On September 10, 1995, the train was rerouted between Memphis and Jackson due to the Illinois Central Railroad's desire to abandon the original route (the Grenada District) in favor of the newer and flatter Yazoo District. Service ended at Batesville, Mississippi; Grenada, Mississippi; Winona, Mississippi; Durant, Mississippi and Canton, Mississippi.
On March 15, 1999, the City of New Orleans collided with a flatbed semi-trailer near Bourbonnais. Of the 217 people aboard the train, eleven people were killed in the Bourbonnais train accident. The fourth car, where the fatalities occurred, was engulfed in flames following the collision at the crossing.
Because of damage to the states of Mississippi and Louisiana due to Hurricane Katrina, Amtrak was forced in late August 2005 to cancel service south of Memphis, Tennessee. Service was first restored as far south as Hammond, Louisiana, and on October 8, 2005, Amtrak resumed service to New Orleans. In December 2005 Arlo Guthrie, who helped popularize the song "City of New Orleans", led a fundraiser aboard the City of New Orleans and at several stops along the train's route to help in the hurricane recovery efforts.
In 2016, Amtrak released a study on bringing passenger rail to the Gulf Coast that recommended extending the City of New Orleans to Orlando, Florida along trackage once traversed by the Sunset Limited but unserved since Hurricane Katrina.
Upon Amtrak's creation in 1971, the City of New Orleans was one of four trains that called at Chicago's Central Station, which was originally Illinois Central's terminal in Chicago. All Amtrak trains were consolidated to Union Station by March 1972.
- St. Charles Air Line Railroad (IC), Chicago Union Station to the shore of Lake Michigan, now CN
- Illinois Central Railroad Chicago Branch and main line, Chicago to Cairo, Illinois, now CN
- Chicago, St. Louis and New Orleans Railroad (IC), Cairo to Fulton, Kentucky, now CN
- Chesapeake, Ohio and Southwestern Railroad (IC), Fulton to Memphis, Tennessee, now CN
- Yazoo and Mississippi Valley Railroad (IC), Memphis to Lake Cormorant, Mississippi, now CN
- Yazoo and Mississippi Valley Railroad (IC) branch, Lake Cormorant to Lambert, Mississippi, now CN
- Yazoo and Mississippi Valley Railroad (IC) branch, Lambert to Swan Lake, Mississippi, now CN
- Yazoo and Mississippi Valley Railroad (IC) branch, Swan Lake to Black Bayou, Mississippi, now CN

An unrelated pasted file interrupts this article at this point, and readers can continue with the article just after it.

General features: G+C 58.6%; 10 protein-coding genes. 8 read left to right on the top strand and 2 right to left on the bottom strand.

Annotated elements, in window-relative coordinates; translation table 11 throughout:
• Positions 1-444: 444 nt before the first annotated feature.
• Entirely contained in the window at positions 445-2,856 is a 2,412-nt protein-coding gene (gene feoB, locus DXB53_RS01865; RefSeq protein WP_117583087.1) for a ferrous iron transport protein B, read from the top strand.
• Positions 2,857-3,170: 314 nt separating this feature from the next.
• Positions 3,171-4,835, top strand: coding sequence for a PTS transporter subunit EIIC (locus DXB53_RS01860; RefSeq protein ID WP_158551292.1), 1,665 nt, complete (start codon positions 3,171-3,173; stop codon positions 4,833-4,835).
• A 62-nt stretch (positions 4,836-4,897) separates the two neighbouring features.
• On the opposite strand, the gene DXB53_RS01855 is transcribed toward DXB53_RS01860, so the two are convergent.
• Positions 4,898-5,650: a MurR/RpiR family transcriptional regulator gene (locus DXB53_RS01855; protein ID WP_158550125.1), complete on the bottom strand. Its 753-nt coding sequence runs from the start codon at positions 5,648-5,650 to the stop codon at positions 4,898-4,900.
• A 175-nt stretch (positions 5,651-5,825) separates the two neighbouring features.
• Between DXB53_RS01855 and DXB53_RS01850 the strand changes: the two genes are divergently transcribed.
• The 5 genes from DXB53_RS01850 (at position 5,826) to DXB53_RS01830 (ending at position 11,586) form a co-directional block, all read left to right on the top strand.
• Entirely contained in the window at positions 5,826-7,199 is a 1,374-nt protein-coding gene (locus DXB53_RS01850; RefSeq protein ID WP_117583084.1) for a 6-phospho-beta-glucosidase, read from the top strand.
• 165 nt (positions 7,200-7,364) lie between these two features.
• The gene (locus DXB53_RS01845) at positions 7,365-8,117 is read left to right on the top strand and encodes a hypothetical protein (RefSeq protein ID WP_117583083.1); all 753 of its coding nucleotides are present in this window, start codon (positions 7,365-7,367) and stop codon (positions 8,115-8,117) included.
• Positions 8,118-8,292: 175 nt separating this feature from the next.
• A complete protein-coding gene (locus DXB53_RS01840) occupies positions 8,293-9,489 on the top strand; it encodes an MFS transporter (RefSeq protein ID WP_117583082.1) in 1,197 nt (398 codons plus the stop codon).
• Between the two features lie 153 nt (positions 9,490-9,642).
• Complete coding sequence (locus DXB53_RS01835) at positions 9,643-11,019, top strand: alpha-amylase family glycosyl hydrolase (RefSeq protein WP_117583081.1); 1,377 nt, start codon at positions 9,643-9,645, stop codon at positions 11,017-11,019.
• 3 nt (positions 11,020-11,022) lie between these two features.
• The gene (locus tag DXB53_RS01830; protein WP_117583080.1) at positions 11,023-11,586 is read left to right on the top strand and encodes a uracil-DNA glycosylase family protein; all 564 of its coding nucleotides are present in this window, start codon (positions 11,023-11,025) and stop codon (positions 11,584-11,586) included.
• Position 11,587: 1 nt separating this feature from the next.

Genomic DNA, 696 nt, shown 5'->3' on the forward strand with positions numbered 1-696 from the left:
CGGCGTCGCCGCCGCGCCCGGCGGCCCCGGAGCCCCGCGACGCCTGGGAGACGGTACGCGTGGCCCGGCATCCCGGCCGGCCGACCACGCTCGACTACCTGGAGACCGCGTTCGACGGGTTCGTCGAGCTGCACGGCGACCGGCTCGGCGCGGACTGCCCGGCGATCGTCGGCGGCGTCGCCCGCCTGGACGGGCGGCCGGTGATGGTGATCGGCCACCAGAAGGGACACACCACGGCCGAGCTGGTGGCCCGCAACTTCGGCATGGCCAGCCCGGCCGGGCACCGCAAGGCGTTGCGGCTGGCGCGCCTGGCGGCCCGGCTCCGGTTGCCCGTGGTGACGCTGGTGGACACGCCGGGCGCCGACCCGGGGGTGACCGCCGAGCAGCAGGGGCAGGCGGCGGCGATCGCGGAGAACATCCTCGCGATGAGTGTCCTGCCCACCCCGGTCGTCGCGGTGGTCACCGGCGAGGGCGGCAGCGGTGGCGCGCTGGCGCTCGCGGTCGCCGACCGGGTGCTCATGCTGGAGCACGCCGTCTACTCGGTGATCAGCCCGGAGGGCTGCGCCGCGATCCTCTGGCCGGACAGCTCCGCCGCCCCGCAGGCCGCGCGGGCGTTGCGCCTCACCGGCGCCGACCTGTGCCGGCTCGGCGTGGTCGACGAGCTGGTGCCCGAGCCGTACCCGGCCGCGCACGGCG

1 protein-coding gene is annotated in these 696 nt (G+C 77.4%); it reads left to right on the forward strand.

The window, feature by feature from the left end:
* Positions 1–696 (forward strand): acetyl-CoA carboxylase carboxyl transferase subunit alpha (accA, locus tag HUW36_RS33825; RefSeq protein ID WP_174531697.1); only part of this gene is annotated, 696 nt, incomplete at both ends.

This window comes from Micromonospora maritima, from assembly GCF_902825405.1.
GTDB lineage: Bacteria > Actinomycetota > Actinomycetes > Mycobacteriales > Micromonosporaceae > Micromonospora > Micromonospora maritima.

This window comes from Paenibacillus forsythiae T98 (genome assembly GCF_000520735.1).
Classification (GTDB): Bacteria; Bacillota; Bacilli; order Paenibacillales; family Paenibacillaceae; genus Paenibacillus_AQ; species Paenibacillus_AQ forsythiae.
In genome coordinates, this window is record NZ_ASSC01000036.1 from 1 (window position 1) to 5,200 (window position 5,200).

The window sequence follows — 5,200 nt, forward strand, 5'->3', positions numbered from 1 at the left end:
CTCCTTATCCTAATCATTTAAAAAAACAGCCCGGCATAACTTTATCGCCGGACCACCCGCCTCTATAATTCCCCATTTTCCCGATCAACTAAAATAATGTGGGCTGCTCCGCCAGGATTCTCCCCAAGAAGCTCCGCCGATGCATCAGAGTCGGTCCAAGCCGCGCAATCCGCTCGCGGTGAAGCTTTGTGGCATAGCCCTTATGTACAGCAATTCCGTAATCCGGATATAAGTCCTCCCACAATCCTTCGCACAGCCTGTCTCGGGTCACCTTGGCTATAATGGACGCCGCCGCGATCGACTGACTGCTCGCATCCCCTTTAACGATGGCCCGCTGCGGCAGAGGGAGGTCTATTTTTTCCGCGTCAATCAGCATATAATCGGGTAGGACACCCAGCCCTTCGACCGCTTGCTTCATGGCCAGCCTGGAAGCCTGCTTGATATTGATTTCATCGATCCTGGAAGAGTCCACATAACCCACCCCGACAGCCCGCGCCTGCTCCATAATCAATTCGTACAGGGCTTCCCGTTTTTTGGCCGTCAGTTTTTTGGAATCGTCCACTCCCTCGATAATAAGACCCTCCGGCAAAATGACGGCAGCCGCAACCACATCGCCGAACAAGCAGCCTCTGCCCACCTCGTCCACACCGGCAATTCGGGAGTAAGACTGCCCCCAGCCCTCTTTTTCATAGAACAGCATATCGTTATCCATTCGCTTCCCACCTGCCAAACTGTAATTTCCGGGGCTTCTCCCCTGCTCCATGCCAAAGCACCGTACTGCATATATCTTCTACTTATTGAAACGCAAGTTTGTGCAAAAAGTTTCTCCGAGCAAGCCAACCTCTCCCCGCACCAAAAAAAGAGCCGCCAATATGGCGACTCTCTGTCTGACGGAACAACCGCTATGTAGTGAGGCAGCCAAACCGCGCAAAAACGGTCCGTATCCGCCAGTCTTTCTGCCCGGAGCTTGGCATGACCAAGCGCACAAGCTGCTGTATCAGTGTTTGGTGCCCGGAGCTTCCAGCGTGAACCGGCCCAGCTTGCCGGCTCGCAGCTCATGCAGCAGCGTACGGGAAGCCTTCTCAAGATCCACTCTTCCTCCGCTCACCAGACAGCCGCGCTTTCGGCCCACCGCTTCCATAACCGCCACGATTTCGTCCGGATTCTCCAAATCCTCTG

- Yazoo and Mississippi Valley Railroad (IC) branch, Black Bayou to Greenwood, Mississippi, now CN
- Yazoo and Mississippi Valley Railroad (IC) Yazoo branch, Greenwood to Jackson, Mississippi, now CN
- Chicago, St. Louis and New Orleans Railroad (IC), Jackson to New Orleans, Louisiana, now CN
In fiscal year 2004, the City of New Orleans achieved an on-time performance rating of 67.6%. The train's average on-time performance rating for fiscal year 2006 was 86.8%, reaching as high as 93.5% for the month of May 2006.
"City of New Orleans" is a folk music song written and first performed by Steve Goodman in 1970 and subsequently recorded by Arlo Guthrie in 1972 and many other artists, notably Willie Nelson, Johnny Cash, John Denver (with slightly different lyrics), Judy Collins, and Jerry Reed. The song lyrics trace the trail of the train route in mourning the "...disappearin' railroad blues...." Tom Rush performed and recorded a folk song (based on some Bukka White songs) about the Panama Limited, the overnight train along the same route as the City of New Orleans.
- Passenger train service on the Illinois Central Railroad
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- Sanders 2006, p. 92
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- "NARP: December 1992 Hotlines". National Association of Rail Passengers. 1992-12-04. Retrieved 2007-07-11.
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- "City of New Orleans rolls into Big Easy". NBC News. 8 October 2005. Archived from the original on 20 October 2014. Retrieved 9 October 2006.
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- Schafer, Mike; Joe Welsh (2002). Streamliners: History of a Railroad Icon. Saint Paul, MN: MBI. ISBN 0-7603-1371-7. OCLC 51069308.